This is where all that data really becomes your north star. By giving you insight into previous patterns and production failures, your data can tell you how to proceed. That might include the utilization of artificial intelligence, robots or other smart devices, or it might just be a small yet powerful improvement in how your teams handle a certain process.
As long as you’re doing the right things (prescription) in the right order (prioritization), your smart factory transformation will have the smarts it needs.
In some cases, those two essential components might need a little support from other solutions. One such example is integration.
Keep in mind that integration isn’t always necessary. It depends on the problem you’re facing and the solutions prescribed to address it — but if you find that integration is the way to go, remember to manage the process carefully. Only integrate the systems and data you need to proceed; otherwise, you might be wasting time herding all your cats when one or two would suffice.
In short, devices and integration are great, but only to the degree that they solve real, targeted problems.
Prediction certainly sounds like the future, so why isn’t it one of the essential components of smart factory transformation?
In reality, everything beyond prioritization and prescription becomes conditional. The requirement for tools like prediction depends on the unique mix of challenges each manufacturer faces. Your data might not clearly tell you that prediction is the way to go; in fact, if the cost of predicting certain problems is higher than just dealing with those problems when they arise, your data is probably telling you to move on.
The key takeaway here is to focus on prioritization and prescription. Beyond that, keep your strategy pragmatic and use two guard rails to keep you on the right track: data and return on investment (ROI).
Automation is another tool you might expect to be critical in the future of manufacturing, but as with integration and prediction, that’s not always the case. (It also means robots aren’t stealing our jobs any time soon, so that’s good news.)
It’s far more important to be flexible than to grab automation solutions left and right. Sure, you should be ready to put robotics, or artificial intelligence to work when it benefits you — but if the costs outweigh the ROI, don’t bother. Just focus on creating that solid relationship between you and the devices you do need.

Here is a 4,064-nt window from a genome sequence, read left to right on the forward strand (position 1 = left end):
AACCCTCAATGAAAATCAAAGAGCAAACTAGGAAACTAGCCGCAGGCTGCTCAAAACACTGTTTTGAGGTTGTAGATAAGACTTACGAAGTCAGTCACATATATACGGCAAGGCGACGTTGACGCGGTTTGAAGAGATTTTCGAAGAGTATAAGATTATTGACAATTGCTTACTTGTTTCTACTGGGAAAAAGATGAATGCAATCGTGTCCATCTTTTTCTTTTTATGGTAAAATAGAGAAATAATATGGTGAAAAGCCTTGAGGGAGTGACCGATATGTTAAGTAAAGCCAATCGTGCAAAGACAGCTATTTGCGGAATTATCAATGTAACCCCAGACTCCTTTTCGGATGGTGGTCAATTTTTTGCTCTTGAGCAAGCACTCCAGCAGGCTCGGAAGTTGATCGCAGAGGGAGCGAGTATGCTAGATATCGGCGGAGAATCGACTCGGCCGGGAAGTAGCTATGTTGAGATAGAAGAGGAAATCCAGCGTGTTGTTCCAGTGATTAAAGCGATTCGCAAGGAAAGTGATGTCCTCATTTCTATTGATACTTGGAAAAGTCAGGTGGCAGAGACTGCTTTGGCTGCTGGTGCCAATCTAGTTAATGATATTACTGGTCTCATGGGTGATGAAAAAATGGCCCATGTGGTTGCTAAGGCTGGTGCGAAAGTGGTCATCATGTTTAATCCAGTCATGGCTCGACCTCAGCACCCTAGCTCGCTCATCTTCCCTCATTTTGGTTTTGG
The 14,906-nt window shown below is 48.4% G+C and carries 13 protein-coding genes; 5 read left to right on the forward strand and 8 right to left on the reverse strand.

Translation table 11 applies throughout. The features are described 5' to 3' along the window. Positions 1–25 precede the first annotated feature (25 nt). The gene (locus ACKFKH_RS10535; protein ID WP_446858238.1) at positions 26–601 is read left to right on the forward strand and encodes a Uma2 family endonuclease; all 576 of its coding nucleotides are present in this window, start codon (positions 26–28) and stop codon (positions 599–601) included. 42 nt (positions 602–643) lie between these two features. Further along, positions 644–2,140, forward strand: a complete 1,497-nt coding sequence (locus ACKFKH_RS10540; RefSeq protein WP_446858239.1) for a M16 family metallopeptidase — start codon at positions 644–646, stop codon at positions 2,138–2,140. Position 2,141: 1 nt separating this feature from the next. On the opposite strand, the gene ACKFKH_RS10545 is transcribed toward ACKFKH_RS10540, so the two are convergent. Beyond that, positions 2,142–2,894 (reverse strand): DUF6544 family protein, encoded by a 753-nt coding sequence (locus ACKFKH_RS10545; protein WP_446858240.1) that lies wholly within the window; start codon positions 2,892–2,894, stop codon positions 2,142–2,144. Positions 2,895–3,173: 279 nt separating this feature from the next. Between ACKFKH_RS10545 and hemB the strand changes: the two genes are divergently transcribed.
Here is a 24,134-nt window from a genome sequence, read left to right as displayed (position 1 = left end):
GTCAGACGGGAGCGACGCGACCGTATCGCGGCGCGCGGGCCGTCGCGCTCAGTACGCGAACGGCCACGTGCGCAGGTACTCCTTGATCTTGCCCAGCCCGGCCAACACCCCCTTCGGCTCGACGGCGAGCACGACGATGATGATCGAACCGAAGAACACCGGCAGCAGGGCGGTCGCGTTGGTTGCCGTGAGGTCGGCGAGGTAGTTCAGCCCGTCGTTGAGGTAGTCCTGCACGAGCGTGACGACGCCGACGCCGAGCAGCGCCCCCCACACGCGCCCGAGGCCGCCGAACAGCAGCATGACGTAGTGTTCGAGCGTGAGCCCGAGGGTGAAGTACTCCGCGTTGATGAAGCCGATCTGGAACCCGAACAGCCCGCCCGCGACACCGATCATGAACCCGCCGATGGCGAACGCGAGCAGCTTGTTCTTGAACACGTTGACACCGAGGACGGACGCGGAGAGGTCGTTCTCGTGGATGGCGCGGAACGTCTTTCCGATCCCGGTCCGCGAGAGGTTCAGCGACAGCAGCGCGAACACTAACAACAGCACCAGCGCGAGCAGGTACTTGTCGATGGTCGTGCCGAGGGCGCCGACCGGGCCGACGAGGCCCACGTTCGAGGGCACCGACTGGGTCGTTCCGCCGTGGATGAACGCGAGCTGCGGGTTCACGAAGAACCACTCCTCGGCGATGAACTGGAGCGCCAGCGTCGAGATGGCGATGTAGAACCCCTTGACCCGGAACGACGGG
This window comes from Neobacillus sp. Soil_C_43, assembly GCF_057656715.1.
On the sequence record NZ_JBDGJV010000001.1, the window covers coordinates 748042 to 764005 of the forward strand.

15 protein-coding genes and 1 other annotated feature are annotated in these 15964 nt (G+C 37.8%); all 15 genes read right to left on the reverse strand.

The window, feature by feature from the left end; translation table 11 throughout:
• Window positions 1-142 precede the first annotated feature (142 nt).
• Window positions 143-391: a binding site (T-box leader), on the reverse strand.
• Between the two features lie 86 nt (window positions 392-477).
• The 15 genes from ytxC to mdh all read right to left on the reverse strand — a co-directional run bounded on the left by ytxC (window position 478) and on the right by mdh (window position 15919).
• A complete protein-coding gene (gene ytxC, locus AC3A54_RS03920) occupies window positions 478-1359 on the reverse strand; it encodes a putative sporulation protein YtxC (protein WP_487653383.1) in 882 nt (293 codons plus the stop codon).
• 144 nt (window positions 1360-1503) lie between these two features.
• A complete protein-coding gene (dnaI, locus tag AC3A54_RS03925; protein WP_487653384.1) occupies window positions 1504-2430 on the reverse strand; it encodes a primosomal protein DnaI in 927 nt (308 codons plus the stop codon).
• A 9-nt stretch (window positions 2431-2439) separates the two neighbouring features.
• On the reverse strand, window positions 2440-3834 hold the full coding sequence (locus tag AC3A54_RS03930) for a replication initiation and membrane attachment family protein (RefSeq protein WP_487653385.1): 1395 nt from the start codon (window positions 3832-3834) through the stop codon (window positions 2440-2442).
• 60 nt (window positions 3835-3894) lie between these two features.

The foundation for smart factory transformation
Speaking of that relationship, how can you start building it? What’s the foundation for prioritization and prescription, the basis for every good smart factory transformation? A smart manufacturing platform.
A smart manufacturing platform is like pouring the concrete base upon which your entire smart factory will be built. It helps you get the most out of your time, money, energy, devices and creativity, making sure every element is pushing in the same direction.
Here are just a few ways a smart platform can make all the difference in your transformation:
Your smart manufacturing transformation will have a lot of moving parts — literally and figuratively. To keep all those parts moving in harmony, a smart manufacturing platform acts as a digital workspace where you can control and oversee various elements of your plant. Better yet, workers at all levels can interact with the platform, which means you’ll have insight into your entire factory.
2. Data visibility
One of the key features of a smart manufacturing platform is its ability to make data visible, accessible, and easy to utilize. Without this element, prioritization and prescription would be all but impossible, and your transformation would likely fall flat.
A Smart Manufacturing Platform should also make it easier to capture this data. That way, you know you’re seeing a complete, accurate picture when it comes time to make decisions about your future.
3. Improvement frameworks
Remember what we said about improvements having very little impact if you can’t share or repeat them? Well, a smart manufacturing platform helps you overcome this challenge by offering frameworks for improvement. Once you discover a better way of doing things — which you will, because that’s what a human/tech relationship is all about — you’ll be able to identify the specific problem they solved and which other areas could benefit. After repeating the new best practice a few times to make sure it’s really a best practice, you can share it with other locations in your organization to maximize your benefits.
4. Progress measurement
A smart manufacturing platform can’t just make promises. It has to actually follow through — and to make sure this software is holding up its end of the bargain, you need tools for progress measurement. Naturally, that’s mostly about data.
Because data tells the story of every manufacturing process, machine breakdown, sensor placement and production improvement, it’s just the benchmark you need to measure progress. With this information at your fingertips, it’s much easier to identify what success looks like for you — and to build your plant’s future around that vision.
– L2L is a CFE Media and Technology content partner.
Original content can be found at Leading2Lean.